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Rob Peterson

Inside the Eastern Conference

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Celtics starting to feel it again with KG back in the lineup

By Rob Peterson,
Posted Mar 24 2009 12:03PM

Kevin Garnett is back. Are the Celtics?

After a bumpy 13-game run while Garnett sat out with a strained right knee -- Boston was 7-6 without its big man -- the Celtics have gone 3-0 since his return on March 20 in San Antonio. Garnett, working his way back into game shape, has hit 15 of the 21 shots he's taken in his comeback. But he hasn't played more than the 17:51 he played against the Los Angeles Clippers on Monday.

Still, for the Celtics, any amount of playing time is a nice time to see No. 5 anchoring the defense and stretching opposing defenses with his mid-range jumper.

"We have such a great chemistry when our starting five is out there," Celtics forward Paul Pierce told reporters after the Clippers game. "We don't like him on the bench. We like him on the floor."

Still, one NBA scout notes that the damage has been done to the Celtics' hopes of securing the home-court advantage that was crucial in their run to the franchise's 17th title last season.

"They're not going to catch Cleveland," the scout said. "Instead of getting Chicago or Charlotte in the first round, they're going to get Detroit or Philly."

Injuries have cost the Celtics their depth as well. While the additions of Stephon Marbury and Mikki Moore have stanched the bleeding, workhorse Leon Powe is out with a knee strain. Tony Allen, who hasn't played since Feb. 11 after injuring his left thumb, will try to come back the last week of the season.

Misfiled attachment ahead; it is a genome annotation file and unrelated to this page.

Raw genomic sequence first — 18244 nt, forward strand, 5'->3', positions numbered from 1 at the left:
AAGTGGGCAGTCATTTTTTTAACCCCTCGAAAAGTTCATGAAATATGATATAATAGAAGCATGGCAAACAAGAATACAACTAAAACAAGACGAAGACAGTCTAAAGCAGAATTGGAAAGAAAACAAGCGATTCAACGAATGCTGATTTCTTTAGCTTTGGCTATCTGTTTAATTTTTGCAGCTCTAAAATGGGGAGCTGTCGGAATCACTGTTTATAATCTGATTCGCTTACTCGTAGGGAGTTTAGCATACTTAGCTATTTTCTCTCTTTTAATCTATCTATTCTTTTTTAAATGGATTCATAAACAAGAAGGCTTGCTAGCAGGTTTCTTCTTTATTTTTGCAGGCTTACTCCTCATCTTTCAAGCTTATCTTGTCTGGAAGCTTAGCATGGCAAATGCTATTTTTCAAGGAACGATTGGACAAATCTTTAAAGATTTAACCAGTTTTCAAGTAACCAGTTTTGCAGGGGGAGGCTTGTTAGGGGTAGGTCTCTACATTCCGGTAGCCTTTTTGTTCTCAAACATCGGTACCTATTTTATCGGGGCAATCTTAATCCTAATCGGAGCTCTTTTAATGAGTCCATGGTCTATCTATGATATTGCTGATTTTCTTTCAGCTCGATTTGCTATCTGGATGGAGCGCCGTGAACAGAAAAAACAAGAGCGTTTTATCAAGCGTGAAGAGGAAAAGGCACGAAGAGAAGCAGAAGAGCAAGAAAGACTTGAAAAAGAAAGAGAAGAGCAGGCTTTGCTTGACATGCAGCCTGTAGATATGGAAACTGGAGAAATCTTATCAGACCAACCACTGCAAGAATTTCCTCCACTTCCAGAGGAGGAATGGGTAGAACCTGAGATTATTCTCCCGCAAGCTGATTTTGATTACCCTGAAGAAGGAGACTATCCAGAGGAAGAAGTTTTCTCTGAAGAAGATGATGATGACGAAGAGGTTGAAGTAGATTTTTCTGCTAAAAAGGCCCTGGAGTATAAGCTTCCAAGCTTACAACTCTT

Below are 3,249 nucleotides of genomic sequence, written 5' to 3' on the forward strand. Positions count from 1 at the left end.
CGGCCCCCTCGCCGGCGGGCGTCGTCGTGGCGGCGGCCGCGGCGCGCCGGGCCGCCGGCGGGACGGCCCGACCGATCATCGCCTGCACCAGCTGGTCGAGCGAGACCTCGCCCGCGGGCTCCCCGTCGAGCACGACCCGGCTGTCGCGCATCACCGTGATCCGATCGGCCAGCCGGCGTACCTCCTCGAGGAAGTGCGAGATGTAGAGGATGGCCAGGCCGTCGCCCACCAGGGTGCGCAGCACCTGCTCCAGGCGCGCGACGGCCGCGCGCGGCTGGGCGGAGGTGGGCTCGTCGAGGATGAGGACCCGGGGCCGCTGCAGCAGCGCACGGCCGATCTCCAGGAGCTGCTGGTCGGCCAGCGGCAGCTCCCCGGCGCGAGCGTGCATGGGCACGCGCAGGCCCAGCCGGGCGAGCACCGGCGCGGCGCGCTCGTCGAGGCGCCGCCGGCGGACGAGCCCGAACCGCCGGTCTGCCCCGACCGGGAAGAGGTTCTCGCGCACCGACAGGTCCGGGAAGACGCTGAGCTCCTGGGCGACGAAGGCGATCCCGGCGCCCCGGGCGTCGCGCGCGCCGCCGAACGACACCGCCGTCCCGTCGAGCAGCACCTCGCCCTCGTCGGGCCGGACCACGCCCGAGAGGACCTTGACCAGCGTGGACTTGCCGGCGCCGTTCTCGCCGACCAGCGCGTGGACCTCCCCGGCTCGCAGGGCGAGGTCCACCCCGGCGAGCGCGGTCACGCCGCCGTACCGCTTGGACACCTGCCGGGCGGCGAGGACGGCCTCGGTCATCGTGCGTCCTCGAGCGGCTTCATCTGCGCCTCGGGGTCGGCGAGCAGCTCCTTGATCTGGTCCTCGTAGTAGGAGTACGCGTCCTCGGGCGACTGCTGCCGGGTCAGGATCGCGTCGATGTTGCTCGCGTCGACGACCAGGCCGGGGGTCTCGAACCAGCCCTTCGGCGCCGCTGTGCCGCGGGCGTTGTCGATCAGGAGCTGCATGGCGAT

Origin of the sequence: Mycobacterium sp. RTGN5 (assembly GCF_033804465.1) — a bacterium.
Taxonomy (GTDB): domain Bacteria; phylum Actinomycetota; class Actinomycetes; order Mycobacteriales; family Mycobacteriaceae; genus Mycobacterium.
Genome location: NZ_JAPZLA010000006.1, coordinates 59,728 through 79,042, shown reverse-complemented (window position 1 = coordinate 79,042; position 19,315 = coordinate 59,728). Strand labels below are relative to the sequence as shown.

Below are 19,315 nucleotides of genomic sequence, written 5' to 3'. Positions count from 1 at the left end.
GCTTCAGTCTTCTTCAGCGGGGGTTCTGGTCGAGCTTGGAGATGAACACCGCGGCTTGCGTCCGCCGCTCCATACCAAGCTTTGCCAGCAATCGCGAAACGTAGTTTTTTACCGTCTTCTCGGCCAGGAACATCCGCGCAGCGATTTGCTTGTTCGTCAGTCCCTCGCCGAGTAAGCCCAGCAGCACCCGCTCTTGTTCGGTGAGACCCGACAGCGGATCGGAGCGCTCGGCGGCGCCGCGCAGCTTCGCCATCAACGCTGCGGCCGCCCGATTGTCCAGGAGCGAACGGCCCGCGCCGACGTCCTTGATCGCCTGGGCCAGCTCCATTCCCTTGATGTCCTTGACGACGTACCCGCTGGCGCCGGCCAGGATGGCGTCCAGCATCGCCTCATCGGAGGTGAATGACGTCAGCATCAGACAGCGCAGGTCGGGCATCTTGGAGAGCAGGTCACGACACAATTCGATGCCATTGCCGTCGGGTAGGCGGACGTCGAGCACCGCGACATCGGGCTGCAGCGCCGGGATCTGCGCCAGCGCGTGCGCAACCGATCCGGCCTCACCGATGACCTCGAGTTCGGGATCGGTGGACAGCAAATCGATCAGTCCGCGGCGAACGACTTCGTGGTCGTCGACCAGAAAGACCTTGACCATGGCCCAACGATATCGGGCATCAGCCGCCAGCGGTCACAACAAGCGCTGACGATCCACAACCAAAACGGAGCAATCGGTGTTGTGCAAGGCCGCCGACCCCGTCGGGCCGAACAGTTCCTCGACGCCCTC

"Boston has shown a tendency to let their series linger a bit," said the scout. "It's important this season they take care of their opponents quickly. With the age of their superstars, they're going to need their rest."

Celtics head coach Doc Rivers concurs.

"We would like to have [home-court advantage], but for us, health is far more important," Rivers told reporters on Monday. "If you aren't going to get the first seed, we want to be healthy, that's the way we look at it.

"Obviously, we would like it and we're going to play for it, but we feel we can win anywhere, we really do."

Boston is not the only team in the East with injury issues. Cleveland, which has a four-game lead on Boston for the East's best record, has weathered the storm the best. The Cavaliers have won nine straight games without Ben Wallace, who has been out since Feb. 26 with a broken right leg.

"It'll be nice for them to get him back," said the scout, "but he wasn't as dominant as he used to be on the defensive end. He'll add some depth."

Anderson Varejao has played well in Wallace's absence. Cavs coach Mike Brown said he hasn't decided who he'd keep in the starting lineup. Wallace started all 53 games in which he played.

"I thought a little bit about that, but not a ton," Brown said. "When he comes back, that's when we'll tackle it. That's what we've always done. Again, I'm not that smart, I don't have a lot of formulas. A lot of it will be a gut feel. And I'm going to do what I feel is best for the team."

In Orlando, the Magic have gone 20-8 since they lost Jameer Nelson to a season-ending shoulder separation. Rafer Alston, whom the Magic acquired on Feb. 19 to take over at point guard, has played well. But Nelson gave the Magic a physical presence at point. Not having him could slow the Magic in the postseason.

"Teams don't fear [the Magic] as much," the scout said. "And if they get Detroit, it could be a problem. No one guards Dwight [Howard] as well as [Rasheed] Wallace does. He does a good job on Howard and the other guys can just stay home on the shooters."

On the other end of the Eastern Conference playoff spectrum, injuries have put a few teams' postseason chances into traction.